Radioactivity is the spontaneous emission of particles or radiation or both at the same time. These particles and radiation come from the decay of certain nuclides that form them. They disintegrate due to a fix in their internal structure.
Radioactive decay occurs in unstable atomic nuclei. That is, those that do not have enough binding energy to hold the nucleus together.
There are two types of radioactivity sources: natural and artificial (as the nuclear reactions inside a reactor). The only difference is where they come from. Though, the effects of both radiations are the same.
These sources produce nuclear waste that may emit radiation for billions of years.
This video will help you to understand all those concepts.
What Is Natural Radioactivity?
Naturally occurring radioactive is nuclear decay naturally occurring due to chains of natural elements. It is constantly present in the world.
It can also rise in a focus on natural causes. On example is carbon-14 that is produced in Earth's upper atmosphere.
It was found out by chance by Henri Becquerel and Marie Curie.
What Are the 3 Types of Nuclear Radiation?
There are three types of emissions: alpha, beta, and gamma rays. Alpha particles are positively charged, beta ones are negative, and gamma rays are neutral.
These types can be condensed in two general types:
Each type of emission has different penetrating power in the matter and different ionization energy. They can cause damage to life in different ways.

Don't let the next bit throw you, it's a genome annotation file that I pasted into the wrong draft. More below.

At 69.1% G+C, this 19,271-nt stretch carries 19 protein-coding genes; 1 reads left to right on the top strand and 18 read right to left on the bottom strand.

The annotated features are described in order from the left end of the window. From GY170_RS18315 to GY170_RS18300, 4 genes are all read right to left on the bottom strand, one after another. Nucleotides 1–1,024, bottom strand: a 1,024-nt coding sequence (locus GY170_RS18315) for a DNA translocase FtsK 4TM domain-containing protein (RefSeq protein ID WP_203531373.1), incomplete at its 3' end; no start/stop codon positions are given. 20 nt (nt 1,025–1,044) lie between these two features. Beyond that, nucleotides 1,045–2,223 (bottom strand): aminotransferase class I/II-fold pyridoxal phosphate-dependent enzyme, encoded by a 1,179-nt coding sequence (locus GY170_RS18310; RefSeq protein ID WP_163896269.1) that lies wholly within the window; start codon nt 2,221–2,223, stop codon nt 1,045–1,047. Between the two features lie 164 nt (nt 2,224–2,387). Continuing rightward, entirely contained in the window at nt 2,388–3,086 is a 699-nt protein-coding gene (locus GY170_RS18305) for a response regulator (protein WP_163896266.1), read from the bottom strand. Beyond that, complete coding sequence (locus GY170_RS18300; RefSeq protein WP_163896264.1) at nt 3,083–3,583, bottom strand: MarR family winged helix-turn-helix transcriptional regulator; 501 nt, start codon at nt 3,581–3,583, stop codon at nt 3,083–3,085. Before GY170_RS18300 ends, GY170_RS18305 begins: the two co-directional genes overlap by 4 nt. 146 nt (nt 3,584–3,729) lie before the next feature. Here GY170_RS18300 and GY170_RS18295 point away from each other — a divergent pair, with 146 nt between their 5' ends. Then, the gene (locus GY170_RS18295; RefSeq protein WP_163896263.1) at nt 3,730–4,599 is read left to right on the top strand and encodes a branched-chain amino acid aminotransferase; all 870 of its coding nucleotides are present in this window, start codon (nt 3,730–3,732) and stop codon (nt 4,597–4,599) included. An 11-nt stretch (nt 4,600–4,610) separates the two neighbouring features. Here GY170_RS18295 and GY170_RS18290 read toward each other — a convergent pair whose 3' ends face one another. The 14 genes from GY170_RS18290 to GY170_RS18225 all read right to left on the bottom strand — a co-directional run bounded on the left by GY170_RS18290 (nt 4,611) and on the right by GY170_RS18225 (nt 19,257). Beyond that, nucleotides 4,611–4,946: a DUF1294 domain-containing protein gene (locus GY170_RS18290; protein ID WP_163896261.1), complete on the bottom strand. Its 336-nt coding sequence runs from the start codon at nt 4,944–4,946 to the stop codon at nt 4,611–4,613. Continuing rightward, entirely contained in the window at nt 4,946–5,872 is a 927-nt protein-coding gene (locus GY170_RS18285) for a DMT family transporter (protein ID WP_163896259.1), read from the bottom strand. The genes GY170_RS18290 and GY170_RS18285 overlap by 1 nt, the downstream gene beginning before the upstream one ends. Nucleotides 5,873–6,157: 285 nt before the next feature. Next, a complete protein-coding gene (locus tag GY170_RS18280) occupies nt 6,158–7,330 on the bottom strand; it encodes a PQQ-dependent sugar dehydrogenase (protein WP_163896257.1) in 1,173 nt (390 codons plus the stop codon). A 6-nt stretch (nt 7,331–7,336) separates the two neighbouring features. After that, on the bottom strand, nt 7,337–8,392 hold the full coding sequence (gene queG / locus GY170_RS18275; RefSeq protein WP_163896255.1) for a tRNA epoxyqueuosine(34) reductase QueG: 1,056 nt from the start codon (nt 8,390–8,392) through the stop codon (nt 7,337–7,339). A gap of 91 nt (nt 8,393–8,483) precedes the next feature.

What Are Alpha Particles?
Alpha particles (or alpha rays) are a form of ionizing high-energy corpuscular radiation. They have little ability to penetrate tissues because they are large.
In alpha decay, an atomic nucleus emits an alpha particle
Alpha rays, due to their positive charge, interact strongly with matter. Thus, they are easily absorbed by the materials. On the other hand, they can travel only a few centimeters in the air.
What Are Beta Particles?
Beta radiation is a form of ionizing radiation emitted by certain types of radioactive nuclei.
What Are Gamma Rays?
Gamma rays are as if they were waves. They stabilize the nucleus without changing its proton content. They can penetrate deeper than beta radiation but are less ionizing.
When an excited nucleus emits gamma radiation, neither its mass nor its atomic number varies. It only loses a certain amount of energy.
The daughter nuclei come from alpha and/or beta decay. Alpha or beta decay are generally excited. They emit a gamma-ray photon.